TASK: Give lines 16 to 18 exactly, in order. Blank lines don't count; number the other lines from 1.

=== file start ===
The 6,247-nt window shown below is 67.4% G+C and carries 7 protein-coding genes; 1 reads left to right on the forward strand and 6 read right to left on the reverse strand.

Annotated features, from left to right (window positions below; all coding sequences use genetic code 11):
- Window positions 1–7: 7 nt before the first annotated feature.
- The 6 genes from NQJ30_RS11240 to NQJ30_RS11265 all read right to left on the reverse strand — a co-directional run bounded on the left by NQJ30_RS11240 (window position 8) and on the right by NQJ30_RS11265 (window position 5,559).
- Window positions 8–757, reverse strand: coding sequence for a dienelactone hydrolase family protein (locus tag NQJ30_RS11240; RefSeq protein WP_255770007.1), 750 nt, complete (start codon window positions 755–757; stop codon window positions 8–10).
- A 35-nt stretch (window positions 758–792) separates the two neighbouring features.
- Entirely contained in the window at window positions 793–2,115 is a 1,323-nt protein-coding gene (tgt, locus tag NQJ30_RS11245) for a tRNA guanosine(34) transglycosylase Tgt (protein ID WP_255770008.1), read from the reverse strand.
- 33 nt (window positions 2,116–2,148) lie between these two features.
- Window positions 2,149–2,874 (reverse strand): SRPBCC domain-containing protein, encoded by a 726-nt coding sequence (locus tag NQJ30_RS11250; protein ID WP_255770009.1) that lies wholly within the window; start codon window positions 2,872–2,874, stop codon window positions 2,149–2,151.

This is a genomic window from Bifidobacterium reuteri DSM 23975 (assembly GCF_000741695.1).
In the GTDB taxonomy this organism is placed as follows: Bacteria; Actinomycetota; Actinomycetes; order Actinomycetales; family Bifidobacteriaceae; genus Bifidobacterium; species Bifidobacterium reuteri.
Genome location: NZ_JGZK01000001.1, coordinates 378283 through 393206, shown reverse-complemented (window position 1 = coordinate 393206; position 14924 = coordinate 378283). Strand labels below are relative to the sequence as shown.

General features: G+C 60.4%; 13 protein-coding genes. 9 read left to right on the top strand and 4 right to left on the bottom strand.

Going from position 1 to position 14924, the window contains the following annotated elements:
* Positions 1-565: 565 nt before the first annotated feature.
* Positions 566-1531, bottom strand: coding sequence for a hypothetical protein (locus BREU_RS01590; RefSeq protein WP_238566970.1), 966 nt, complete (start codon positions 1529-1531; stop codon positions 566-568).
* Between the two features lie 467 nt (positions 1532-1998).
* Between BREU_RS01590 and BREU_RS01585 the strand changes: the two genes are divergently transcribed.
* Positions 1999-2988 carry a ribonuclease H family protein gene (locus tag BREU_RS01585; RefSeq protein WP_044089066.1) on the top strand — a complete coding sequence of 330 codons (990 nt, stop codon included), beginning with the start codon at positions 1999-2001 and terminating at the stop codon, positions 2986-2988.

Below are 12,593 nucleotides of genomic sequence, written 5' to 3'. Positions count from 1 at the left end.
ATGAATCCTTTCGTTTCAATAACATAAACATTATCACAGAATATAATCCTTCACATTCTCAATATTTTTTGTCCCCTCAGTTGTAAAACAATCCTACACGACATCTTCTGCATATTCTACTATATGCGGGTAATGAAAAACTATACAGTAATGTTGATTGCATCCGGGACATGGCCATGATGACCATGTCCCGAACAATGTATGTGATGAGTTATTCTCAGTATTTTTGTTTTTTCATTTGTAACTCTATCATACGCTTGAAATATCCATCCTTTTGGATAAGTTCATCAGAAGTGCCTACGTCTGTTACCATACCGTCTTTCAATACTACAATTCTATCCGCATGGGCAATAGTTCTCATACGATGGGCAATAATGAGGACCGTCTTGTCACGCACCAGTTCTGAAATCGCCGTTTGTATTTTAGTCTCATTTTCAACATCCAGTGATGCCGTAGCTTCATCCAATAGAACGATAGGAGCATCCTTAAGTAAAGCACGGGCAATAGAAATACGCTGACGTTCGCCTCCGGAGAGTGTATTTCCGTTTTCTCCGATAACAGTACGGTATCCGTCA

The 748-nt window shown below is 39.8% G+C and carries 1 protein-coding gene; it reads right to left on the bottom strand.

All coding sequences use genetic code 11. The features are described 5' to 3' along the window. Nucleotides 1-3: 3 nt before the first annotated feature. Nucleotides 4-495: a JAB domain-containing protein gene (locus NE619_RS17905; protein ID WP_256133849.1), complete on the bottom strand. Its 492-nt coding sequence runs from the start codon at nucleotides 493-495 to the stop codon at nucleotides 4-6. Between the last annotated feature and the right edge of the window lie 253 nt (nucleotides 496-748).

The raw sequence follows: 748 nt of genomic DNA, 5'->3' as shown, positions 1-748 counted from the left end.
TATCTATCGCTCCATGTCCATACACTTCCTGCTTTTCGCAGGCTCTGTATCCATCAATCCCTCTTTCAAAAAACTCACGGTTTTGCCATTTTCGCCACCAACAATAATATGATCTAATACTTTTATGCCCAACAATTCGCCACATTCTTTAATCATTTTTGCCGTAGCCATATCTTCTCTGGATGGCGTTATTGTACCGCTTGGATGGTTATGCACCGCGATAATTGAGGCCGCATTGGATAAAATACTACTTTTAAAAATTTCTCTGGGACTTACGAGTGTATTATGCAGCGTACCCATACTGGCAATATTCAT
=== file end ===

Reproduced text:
* Positions 566-1531, bottom strand: coding sequence for a hypothetical protein (locus BREU_RS01590; RefSeq protein WP_238566970.1), 966 nt, complete (start codon positions 1529-1531; stop codon positions 566-568).
* Between the two features lie 467 nt (positions 1532-1998).
* Between BREU_RS01590 and BREU_RS01585 the strand changes: the two genes are divergently transcribed.